Family: Arecaceae (or Palmae).
See also: Coconut oil.
See also: Cocamide DEA.
There have in the past been 60 other species classified under the genus Cocos, but the Coconut palm is actually monotypic, meaning that within the genus Cocos only one species, nucifera, is now recognised, though within this species are numerous varieties.
The Coconut is native to tropical eastern regions, but today it is also grown in the tropical parts of the United States, in Central and South America, and in Africa. The largest-producing countries are Mozambique, Tanzania and Ghana. It is regarded as a staple food in Asia. Coconuts are both a subsistence food and one of the main sources of income for producing countries, and a source of many important products used in the industrialised world.
The Coconut palm is a long-lived, single-trunk plant up to 30m tall, with a spiky to drooping crown of long leaves at the top. The fruit, as big as a mans head and 1-2kg in weight, is a drupe with a thin, smooth, grey-brownish epicarp, a fibrous mesocarp and a woody endocarp. Inside it contains one seed, which is partly liquid (Coconut milk), and partly solid (Coconut meat).
Man can use every part of the coconut. Coconut can be harvested when young, but the mature fruit is more familiar to the West. The white nut-meat can be eaten raw or shredded and dried, and is used in a great variety of recipes. The sap produces palm wine and vinegar. The apical buds are eaten as palm-cabbage. Desiccated coconut consists of dried and shredded endosperm. Coconut milk derives from the unripe nuts and is used fresh or fermented. Though dried and shredded coconut meat in sweets and pastries is the most visible use of Coconut in the West, the oil is very widely used in processed foods. Coconut is sensitive to oxidation due to high oil content and should be stored in well-sealed containers.
At one time Coconut oil received negative press because of its high level of saturated fat. However, recent research has shown that the fatty acids in unhydrogenated Coconut oil, the medium-chain triglycerides, do not raise serum cholesterol or contribute to heart disease like the long-chain triglycerides found in seed oils.
Coconuts are high in protein. Additionally, they have been classified as a "functional food," providing health benefits over and beyond the basic nutrients. The Lauric acid in Coconut oil is converted into monolaurin in the body. Monolaurin is the antiviral, antibacterial, and antiprotozoal monoglyceride used by humans and animals to destroy lipid-coated viruses and various pathogenic bacteria. Some studies have also shown some antimicrobial effects of free lauric acid. Coconut oil is also being used by thyroid sufferers to increase body metabolism and to lose weight.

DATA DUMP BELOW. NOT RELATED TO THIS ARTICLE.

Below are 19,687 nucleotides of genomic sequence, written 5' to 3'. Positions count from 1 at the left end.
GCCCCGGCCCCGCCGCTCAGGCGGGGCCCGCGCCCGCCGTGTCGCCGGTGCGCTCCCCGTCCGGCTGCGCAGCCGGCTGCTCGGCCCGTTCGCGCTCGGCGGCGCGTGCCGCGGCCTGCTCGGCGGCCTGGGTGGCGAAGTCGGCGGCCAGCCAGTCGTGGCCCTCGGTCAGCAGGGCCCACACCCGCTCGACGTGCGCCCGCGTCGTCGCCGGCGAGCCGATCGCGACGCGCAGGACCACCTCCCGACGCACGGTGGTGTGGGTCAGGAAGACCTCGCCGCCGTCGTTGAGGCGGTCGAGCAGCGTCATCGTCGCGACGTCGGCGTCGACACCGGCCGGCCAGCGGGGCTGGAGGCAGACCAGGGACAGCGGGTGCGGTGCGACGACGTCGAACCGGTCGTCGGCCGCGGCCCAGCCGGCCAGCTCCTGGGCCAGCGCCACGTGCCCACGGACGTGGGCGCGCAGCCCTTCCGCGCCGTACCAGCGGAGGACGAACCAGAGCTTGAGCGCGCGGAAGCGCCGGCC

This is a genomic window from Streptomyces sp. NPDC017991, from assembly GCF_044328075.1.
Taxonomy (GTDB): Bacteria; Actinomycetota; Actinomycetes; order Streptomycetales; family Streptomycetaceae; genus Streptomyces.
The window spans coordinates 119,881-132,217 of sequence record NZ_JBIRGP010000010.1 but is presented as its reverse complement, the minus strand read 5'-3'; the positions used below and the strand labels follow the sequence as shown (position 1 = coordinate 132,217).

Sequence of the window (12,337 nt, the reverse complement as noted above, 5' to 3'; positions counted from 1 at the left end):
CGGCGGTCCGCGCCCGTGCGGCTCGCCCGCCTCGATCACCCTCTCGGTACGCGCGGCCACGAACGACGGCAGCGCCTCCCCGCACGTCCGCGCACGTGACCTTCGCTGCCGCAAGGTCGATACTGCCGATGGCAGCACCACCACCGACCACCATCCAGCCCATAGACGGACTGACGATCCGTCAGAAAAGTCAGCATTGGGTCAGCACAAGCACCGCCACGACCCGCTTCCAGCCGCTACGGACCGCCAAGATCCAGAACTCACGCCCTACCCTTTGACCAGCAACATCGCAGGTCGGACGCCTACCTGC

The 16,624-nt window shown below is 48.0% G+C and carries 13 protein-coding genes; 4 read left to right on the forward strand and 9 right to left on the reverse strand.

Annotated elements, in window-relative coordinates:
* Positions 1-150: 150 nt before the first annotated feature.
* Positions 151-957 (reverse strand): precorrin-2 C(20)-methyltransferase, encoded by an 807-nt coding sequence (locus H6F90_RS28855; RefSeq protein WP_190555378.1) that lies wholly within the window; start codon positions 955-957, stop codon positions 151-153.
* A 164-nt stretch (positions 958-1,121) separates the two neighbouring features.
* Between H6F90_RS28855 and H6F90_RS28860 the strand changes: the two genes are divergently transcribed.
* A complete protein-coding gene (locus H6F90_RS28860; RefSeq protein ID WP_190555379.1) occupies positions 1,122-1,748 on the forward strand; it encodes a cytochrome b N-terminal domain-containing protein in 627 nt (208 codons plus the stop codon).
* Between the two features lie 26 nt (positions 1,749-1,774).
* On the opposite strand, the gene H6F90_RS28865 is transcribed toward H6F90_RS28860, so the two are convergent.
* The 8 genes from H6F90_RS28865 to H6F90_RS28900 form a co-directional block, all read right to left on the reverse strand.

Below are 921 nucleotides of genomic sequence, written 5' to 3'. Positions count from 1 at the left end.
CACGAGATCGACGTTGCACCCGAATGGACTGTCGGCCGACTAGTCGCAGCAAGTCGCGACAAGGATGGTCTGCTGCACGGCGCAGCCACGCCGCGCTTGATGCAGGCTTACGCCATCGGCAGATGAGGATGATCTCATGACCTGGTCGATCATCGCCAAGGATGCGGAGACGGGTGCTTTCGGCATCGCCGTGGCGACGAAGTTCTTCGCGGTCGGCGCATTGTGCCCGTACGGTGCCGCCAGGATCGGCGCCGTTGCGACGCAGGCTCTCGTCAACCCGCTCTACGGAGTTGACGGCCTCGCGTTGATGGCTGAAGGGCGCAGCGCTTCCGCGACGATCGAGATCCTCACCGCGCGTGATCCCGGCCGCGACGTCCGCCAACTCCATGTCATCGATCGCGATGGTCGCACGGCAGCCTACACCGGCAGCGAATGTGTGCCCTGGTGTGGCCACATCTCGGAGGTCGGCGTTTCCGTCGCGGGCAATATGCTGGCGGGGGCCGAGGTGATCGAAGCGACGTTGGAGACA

Non-edible parts of the plant are used for thatch, fertiliser, basket-weaving and many other handicrafts, charcoal, lumber, furniture and implements, gas masks and air filters, and caulking materials. Coconut oil may be burned for illumination, and is often used for making natural soaps and other health products. Extracts of Coconut oil is also used for manufacturing soap, margarine, detergents, etc.
The allergens appear to be 55 and 36.5kd in size. The 35 kD coconut protein was shown to be immunologically similar to soy glycinin (legumin group of seed storage proteins). (Teuber 1999 ref.3280 5)
Protein bands of 15, 20, 35, 45 and 200 kDa were detected. IgE immunoblot showed intense reactivity to a 78 kDa protein and weaker bands for 15-20, 22 and 30 kDa proteins. (Rosado 2002 ref.5657 2)
Cocosin, a globulin, is a legume class reserve protein found in coconut endosperm. (Balasundaresan 2002 ref.7657 3) Its allergenicity is unknown.
Coconut water contains the proteins glutelin and prolamin. (Birosel 1976 ref.7665 4)
Oil is used for manufacturing soap, margarine, detergents, etc.
IGE AND IMMUNE:
Allergy to coconut is infrequent.
Allergy reactions, from itching in the mouth, urticaria, to anaphylaxis. Skin sensitivity.
A baby of 8 months fed from birth with maternal milk, developed severe gastro-intestinal symptoms due to the presence of coconut oil in the formulation. Diagnosis was made using skin specific IgE tests and with oral challenges. (Couturier 1994 ref.1777 9)
Anaphylaxis in a 28-year-old atopic man following ingestion of coconut ice-cream. The reaction consisted of oral pruritis, vomiting and intense angioedema of the lips and uvula. (Rosado 2002 ref.5657 2)
Two patients with tree nut allergy manifested by life-threatening systemic reactions reported the subsequent onset of systemic reactions after the consumption of coconut. The clinical reactivity in these 2 patients is likely due to cross-reacting IgE antibodies primarily directed against walnut, the original clinical allergy reported, and most likely to a walnut legumin-like protein. (Teuber 1999 ref.3280 5)
A coconut phytobezoar was detected in the distal ileum of a 4-year-old boy, admitted for suspected appendicitis. (Venuta 2001 ref.7658 1)
Information supplied from an abridged section of:
Allergy Advisor - Zing Solutions
© zingsolutions.com 1998